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Inga Beale, chief executive officer of Lloyd’s of London
“When we think back over the centuries that Lloyd’s has been doing business, of course we understand that women weren’t even in the workplace for several hundred years,” said Beale.
“It’s relatively recent that women have been in the workplace in Lloyds. And therefore that is one excuse or a couple of excuses why the gender pay gap is there, but it’s not good enough.”
“I’m really not proud of it at all,” Beale concluded.
In the U.K., firms that have 250 employees or more are now legally required to release their gender pay gap data to the public by April. Aside from Lloyd’s, a number of companies in the financial sector have reported, including Barclays, Standard Chartered and Virgin Money. However, according to the Financial Times, only one-sixth of U.K. employers in general have submitted their data, as of last week.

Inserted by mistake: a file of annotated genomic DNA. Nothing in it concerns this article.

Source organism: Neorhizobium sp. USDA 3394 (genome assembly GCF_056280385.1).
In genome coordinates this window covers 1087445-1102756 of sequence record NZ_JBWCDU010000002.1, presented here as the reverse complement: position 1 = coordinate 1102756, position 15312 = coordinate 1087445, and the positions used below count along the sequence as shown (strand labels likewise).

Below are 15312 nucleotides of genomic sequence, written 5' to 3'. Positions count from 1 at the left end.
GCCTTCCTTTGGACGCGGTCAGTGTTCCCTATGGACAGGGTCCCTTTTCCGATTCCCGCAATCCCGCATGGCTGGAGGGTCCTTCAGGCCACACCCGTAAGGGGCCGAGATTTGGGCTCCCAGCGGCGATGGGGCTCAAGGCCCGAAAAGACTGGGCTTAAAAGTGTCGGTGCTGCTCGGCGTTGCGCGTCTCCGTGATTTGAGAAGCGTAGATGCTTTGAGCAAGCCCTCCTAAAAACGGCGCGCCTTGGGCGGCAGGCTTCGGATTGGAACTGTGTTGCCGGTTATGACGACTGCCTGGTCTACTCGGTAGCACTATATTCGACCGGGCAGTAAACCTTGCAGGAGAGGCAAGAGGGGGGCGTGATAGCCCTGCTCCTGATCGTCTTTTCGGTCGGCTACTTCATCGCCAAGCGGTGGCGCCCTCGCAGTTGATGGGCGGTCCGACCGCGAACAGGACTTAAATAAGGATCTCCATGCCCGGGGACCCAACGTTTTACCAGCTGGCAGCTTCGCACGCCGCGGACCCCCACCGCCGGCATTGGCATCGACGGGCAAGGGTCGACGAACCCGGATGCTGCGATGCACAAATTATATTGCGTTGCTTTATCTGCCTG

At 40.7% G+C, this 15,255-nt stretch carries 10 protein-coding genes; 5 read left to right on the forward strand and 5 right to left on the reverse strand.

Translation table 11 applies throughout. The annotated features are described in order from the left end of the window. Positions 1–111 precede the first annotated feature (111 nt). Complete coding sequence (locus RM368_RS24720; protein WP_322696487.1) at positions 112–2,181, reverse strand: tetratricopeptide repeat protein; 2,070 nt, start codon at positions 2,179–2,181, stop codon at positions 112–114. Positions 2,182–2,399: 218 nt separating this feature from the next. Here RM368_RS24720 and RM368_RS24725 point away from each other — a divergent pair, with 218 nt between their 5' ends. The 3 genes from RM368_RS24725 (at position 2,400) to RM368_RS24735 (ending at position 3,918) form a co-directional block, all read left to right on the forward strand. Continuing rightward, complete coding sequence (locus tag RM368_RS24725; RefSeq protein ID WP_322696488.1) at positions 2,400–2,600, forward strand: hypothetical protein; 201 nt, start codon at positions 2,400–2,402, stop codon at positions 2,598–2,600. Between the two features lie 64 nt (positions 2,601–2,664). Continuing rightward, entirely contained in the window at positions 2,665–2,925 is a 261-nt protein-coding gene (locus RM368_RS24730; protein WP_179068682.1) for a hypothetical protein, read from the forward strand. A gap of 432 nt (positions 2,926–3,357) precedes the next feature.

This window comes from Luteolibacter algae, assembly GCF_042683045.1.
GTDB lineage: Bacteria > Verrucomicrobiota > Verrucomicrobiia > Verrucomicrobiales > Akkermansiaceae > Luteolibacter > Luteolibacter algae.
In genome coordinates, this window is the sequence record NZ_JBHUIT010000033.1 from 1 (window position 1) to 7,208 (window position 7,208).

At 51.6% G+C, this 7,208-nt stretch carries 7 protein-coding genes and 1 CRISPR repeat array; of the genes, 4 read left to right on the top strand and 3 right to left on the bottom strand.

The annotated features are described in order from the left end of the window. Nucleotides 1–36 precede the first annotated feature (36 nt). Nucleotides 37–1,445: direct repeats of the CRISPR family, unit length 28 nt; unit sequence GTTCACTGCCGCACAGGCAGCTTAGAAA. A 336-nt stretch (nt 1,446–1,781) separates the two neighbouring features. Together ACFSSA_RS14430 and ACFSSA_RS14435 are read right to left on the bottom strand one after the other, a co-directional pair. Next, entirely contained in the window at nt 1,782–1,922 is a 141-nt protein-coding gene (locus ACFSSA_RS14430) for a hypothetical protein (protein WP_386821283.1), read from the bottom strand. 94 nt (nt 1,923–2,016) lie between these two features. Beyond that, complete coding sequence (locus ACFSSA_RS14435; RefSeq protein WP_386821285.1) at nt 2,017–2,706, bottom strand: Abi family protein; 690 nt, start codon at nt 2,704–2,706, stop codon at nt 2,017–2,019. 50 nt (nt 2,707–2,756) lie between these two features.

Lloyd’s has become more involved in inclusivity as of late, with a number of inclusion and diversity networks formed in 2014, in addition to Lloyd’s recently becoming a signatory to the Women in Finance Charter and committing to the Working Forward campaign.
According to Beale, Lloyd’s was one of the first signatories to the Women in Finance Charter, meaning that the company could set targets for what they were going to do, in terms of improving gender diversity at the senior levels.